Getting a Book Published & Avoiding the Bear Traps

October 5, 2015 in Articles, Writing & Publishing

Getting a Book Published is Knowing What Not To Do

getting a book publishedThere are three easy steps to sink your book’s prospects

And there are many more. But let’s be charitable and assume your book is the bee’s knees. It’s beautifully written; readers are lapping up books covering your chosen theme, and you are bringing something new to the table. Publishers and agents will be delighted to hear from you.

If only. The truth is best faced sooner than later. Publishing is a cut-throat business, and one that is seldom as professional as you might imagine. For every intelligent, benevolent adviser assessing drafts from writers there are hundreds of low-paid, over-worked staff who all imagine they are God’s gift to literature and view submissions from new writers as fodder to be disposed of in record time. Offer these people the slightest opportunity to reject your work and they’ll take it – before they’ve read a word of the book itself.

Getting a book published therefore requires careful consideration of how to avoid the bear traps!

Getting Published – The Rules

1. Horses for Courses.

Don’t enter your horse for a race it can’t win. Mills and Boon are highly successful, but are unlikely to give your non-fiction survey -‘Sparrows of the Kalahari’ a moment’s thought. The better focused and businesslike publishers are, the more likely they are to know precisely what they will consider or reject. Homework, e-mails and phone calls must identify who are in the market for your future book. You must first know which market you are aiming at (not as easy as it appears) then ensure your draft is aimed at the right target.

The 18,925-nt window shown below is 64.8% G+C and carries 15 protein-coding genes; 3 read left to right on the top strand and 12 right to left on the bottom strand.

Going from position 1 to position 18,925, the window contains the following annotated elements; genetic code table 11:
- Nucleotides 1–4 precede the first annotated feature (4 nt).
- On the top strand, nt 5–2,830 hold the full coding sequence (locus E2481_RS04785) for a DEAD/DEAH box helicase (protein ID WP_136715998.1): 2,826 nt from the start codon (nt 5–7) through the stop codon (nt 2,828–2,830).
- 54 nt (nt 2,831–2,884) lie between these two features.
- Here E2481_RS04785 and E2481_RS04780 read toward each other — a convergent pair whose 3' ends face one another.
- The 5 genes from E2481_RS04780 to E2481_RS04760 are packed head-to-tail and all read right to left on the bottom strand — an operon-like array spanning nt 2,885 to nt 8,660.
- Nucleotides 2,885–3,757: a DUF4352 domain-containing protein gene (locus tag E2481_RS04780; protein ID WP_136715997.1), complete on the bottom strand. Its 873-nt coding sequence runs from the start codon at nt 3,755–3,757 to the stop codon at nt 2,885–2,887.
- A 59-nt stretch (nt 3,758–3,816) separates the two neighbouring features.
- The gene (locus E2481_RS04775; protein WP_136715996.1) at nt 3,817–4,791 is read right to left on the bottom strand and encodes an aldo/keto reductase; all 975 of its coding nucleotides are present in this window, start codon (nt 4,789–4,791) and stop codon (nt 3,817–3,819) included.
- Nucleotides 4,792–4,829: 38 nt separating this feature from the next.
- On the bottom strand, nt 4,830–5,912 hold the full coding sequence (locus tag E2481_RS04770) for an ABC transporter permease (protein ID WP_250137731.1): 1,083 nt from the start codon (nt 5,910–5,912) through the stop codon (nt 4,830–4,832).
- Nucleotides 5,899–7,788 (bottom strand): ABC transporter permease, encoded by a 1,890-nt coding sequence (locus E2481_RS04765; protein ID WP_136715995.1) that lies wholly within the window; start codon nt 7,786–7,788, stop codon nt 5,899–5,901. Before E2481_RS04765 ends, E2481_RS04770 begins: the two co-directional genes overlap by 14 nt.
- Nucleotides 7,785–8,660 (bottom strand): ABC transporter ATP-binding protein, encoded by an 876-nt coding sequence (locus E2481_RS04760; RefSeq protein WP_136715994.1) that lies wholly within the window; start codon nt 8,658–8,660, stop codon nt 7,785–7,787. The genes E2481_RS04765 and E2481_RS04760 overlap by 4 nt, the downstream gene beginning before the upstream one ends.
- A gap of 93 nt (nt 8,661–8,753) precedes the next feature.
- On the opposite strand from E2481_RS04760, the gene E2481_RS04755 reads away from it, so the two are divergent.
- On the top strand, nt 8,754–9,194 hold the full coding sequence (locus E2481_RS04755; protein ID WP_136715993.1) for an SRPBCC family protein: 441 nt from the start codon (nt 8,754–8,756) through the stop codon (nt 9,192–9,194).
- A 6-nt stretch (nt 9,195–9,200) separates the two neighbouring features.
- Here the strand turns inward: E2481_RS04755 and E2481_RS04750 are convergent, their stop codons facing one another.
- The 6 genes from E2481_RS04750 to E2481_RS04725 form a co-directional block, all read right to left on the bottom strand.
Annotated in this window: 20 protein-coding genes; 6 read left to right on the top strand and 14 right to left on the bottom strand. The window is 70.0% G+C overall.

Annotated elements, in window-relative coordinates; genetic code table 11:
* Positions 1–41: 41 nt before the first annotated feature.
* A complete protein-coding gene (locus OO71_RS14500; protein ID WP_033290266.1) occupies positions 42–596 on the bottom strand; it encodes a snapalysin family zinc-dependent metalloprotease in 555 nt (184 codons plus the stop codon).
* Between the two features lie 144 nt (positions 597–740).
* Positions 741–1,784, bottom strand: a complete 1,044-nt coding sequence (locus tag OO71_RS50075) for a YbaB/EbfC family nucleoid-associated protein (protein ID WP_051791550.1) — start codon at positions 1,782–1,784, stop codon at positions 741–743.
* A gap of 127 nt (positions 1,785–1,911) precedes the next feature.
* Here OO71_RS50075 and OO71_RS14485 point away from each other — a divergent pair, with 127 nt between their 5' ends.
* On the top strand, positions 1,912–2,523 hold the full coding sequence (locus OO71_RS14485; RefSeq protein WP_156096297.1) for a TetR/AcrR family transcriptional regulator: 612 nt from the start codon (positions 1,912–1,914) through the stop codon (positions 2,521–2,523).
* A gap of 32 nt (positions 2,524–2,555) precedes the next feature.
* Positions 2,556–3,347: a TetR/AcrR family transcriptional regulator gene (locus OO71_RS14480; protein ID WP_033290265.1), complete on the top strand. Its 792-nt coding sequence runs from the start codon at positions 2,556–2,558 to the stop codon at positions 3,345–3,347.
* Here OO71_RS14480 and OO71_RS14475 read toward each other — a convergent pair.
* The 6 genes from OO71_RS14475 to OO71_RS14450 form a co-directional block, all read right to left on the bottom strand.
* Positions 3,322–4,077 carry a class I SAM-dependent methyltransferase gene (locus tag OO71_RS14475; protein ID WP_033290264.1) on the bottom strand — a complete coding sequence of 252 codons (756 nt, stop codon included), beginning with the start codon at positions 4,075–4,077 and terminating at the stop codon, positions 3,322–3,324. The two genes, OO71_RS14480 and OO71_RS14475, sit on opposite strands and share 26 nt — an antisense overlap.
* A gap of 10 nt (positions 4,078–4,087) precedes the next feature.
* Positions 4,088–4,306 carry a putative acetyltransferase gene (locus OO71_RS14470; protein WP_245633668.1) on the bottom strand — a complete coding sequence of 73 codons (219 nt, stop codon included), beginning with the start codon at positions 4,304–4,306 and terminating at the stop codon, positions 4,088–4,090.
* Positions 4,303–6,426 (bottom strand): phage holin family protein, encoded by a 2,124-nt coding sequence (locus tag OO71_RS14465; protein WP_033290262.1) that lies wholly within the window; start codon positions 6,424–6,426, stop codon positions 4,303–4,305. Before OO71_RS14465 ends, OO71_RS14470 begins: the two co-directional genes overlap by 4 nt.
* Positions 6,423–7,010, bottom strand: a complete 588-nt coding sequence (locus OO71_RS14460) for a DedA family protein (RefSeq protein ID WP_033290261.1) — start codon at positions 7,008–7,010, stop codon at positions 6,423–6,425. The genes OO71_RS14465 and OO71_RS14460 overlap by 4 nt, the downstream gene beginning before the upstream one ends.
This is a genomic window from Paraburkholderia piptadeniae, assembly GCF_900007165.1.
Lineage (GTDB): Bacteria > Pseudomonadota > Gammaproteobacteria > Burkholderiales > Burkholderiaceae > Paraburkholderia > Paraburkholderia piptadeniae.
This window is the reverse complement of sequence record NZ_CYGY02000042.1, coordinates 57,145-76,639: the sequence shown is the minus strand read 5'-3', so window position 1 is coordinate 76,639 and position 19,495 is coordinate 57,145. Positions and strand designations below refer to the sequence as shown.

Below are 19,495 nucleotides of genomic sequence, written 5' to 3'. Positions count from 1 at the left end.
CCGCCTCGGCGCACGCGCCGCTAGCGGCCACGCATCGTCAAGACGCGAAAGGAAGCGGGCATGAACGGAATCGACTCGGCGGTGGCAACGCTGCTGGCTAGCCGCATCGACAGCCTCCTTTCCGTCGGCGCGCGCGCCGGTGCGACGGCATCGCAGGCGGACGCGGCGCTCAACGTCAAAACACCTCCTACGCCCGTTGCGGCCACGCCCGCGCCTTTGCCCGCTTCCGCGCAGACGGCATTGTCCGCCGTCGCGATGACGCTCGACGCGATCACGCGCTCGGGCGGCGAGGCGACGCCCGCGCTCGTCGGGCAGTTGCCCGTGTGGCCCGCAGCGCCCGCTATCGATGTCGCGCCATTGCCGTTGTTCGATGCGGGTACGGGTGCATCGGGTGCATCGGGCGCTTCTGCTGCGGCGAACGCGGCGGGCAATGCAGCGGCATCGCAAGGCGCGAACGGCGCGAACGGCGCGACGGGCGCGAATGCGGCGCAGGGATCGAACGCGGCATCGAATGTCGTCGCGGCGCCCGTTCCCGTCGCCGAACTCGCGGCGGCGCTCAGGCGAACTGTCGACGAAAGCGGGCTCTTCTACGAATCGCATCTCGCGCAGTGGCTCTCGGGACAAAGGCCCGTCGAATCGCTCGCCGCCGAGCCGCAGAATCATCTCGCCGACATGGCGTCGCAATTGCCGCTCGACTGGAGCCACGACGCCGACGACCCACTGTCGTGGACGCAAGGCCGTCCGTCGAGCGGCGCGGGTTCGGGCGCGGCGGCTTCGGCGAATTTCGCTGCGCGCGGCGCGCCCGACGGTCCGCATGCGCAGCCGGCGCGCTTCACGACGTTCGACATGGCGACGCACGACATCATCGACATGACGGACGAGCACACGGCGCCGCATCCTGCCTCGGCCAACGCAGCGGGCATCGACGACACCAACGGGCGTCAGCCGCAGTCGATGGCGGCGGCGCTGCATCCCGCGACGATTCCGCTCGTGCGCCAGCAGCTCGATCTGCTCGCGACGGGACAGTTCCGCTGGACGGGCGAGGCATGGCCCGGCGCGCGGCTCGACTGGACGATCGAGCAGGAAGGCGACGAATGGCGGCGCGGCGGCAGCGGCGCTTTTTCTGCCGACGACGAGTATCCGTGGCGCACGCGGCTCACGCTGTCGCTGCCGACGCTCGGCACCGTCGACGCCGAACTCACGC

2. Leap one hurdle at a time.

The majority of works submitted to publishers are not read. Why? Because the e-mails, letters, proposals and synopses that accompany them reveal the shoddiness of what must surely follow – in the book proper. Why should a publisher overlook woolly descriptions and amateurish summaries of an author’s work? If someone is incapable of describing the merits of their own handiwork why should others find it fruitful? One in a thousand writers may be congenitally incapable of succinctly describing their own masterpiece; no publisher or agent worth his salt can spare the time to burrow through a thousand drafts to find it. Have one objective in mind at this submission stage: to get your book or extracts at least read. Nothing more – nothing less.

3. Be economical with the truth.

A short introductory letter, accompanied by a one page synopsis and a paragraph or two describing the readership you seek to reach should be more than enough to entice a publisher to request/read extracts of your work. The letter is purely a courtesy – simply introduce yourself and your work; the synopsis should reveal the bones of your book so that the reader can instantly appreciate its essence – but don’t flesh out these bones: the extracts will do that. The few paragraphs about your intended readership will indicate to publishers that you understand what their readers wish to read.

You will not receive any Brownie points for length or literary ability; quite the reverse. The more concise, brief and businesslike you are, the more likely the reader will thank you and request sight of extracts. Remember, all you want is someone to taste the book itself, not hand out gongs for writing menus.

A book editing service can help you tune these preparatory stages. The synopsis is the most difficult, and the most important. Writing these is a business skill rather than a literary one and, where authors find it a task too far, look for editors who will do the job for you. An independent, outside view of your work usually ensures your work is read. Then it’s up to the merits of your writing to carry the day.

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